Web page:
Trossachs Motor Sport and the Dukes Pass

10 March 2004 | blog, motor sport, place making, small towns, strategy, tourism

the Trossachs as a setting for motor sport

The purpose of this study is to investigate ways in which Trossachs motor sport events could contribute to the overall tourism product of the Trossachs area. The study has been commissioned by Stirling Council and Scottish Enterprise Forth Valley.

The study is based on the proposal that the Trossachs and Callander could become a centre for motor sport activities in Scotland, based on the idea of running a range of events in the area which would attract national and international interest. The main event would be a speed, rally or historical meeting running through the Dukes Pass.

Extract from report – notes on local potential

The Trossachs area does not have a motor sport heritage comparable with the Borders or even Ayrshire. The Borders has two former racing circuits (Winfield and Charterhall), a motor sport museum, a motor sport heritage trail, an annual national rally, active motor sport clubs and of course the memory of Scotland’s most famous and best loved racing driver, Jim Clark. Ayrshire has a former racing circuit (Turnberry), a current motor sport facility at Kames near Muirkirk and a reasonably healthy motor sport club scene.

The Trossachs seems an unlikely location in which to promote motor sport. With the exception of the hill climb course at Doune and the occasional use of some forest tracks for club rallies, there is little connection with motor sport past or present – although this is not a prerequisite for a future project. What the Trossachs has, like the Borders, is a beautiful landscape which could provide an attractive setting for a range of motor sport activities. Yet there is an inherent conflict between the noise and technology of motor sport and the rural environment. Great care would have to be exercised to ensure that environmental conflicts were minimised.

The Trossachs also has two settlements – Callander and Aberfoyle – which could provide venues for some motor sport activities and provide a route through which visitor spending from motor sport events could enter the local economy.

As a starting point, it is useful to set out the potential motor sport activities which could take place, assess their physical requirements and come to a view on their suitability or appropriateness to the area.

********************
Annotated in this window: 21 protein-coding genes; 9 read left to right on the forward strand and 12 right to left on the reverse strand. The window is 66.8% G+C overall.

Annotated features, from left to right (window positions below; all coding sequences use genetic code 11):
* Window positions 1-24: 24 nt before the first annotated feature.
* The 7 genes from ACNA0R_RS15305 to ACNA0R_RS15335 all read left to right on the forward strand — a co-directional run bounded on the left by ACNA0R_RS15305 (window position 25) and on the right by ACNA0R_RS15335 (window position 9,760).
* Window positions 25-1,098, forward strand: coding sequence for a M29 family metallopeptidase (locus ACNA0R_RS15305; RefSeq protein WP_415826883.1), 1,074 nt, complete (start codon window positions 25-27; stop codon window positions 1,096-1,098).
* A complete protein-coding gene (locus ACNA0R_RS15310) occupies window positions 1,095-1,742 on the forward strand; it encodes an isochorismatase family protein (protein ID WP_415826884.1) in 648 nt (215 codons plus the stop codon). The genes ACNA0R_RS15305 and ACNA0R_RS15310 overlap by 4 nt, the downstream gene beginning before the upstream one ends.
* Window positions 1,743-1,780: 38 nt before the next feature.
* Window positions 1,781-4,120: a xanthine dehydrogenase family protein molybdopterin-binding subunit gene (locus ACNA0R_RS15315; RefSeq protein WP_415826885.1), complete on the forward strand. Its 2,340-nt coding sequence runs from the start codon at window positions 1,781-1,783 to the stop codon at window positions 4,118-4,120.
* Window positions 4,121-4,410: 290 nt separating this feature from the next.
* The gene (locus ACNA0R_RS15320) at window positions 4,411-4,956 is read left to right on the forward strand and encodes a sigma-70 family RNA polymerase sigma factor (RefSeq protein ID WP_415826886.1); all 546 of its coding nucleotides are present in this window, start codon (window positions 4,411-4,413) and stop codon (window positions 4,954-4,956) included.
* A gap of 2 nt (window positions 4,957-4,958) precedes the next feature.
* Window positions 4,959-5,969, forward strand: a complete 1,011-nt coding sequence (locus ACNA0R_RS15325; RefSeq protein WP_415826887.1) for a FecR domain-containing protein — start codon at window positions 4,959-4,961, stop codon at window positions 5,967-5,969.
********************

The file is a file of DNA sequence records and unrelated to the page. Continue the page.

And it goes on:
Clearly there is no possibility of – nor would there be a desire for – a racing circuit in the area and this probably applies to kart racing as well. However all of the other disciplines listed could, with care, take place in the area.

Speed Events

Hill Climb: There is a strong argument from a motor sport viewpoint that Scotland needs a new hill climb facility. The number of venues has fallen from six to three in the last five years – mainly as a result of increased safety requirements or changes in land ownership – and this has been matched by a decline in participants. This decline has been caused in part by Foot and Mouth Disease in 2001 but the limited range of venues is almost certainly a contributory factor. Given the outstanding landscape of the Trossachs it is possible to imagine a new facility that would quickly establish itself as the most interesting and dramatic in the UK.

On the other hand, hill climbs are distinctly spectator unfriendly and it is unlikely that a new facility in the Trossachs would attract more than 500 visitors each season. It would only be possible to recommend the establishment of a new hill climb track if it was part of a complex of other facilities, set in a spectacular landscape with a good café and toilet facilities. A hill climb track could be built over part of an existing private road (like Doune) in which case the cost of establishment could be around £60,000. The cost of a new track on virgin ground could be £250,000.

Sprint Course: There is not such a strong argument for a sprint course on motor sport grounds since there is a good range of facilities elsewhere in Scotland that seem to be well supported by clubs. Like hill climb events, sprints are not very interesting to spectators and it could not be recommended as a component of a motor sport related tourism proposal.

Rallying

Stage Rallies: It is understood that some stage rallies already take place in the Trossachs on forest tracks although these are small club activities. Stage rallies do attract reasonable numbers of spectators although this is difficult to measure as most stages are in forest and have no entry fee.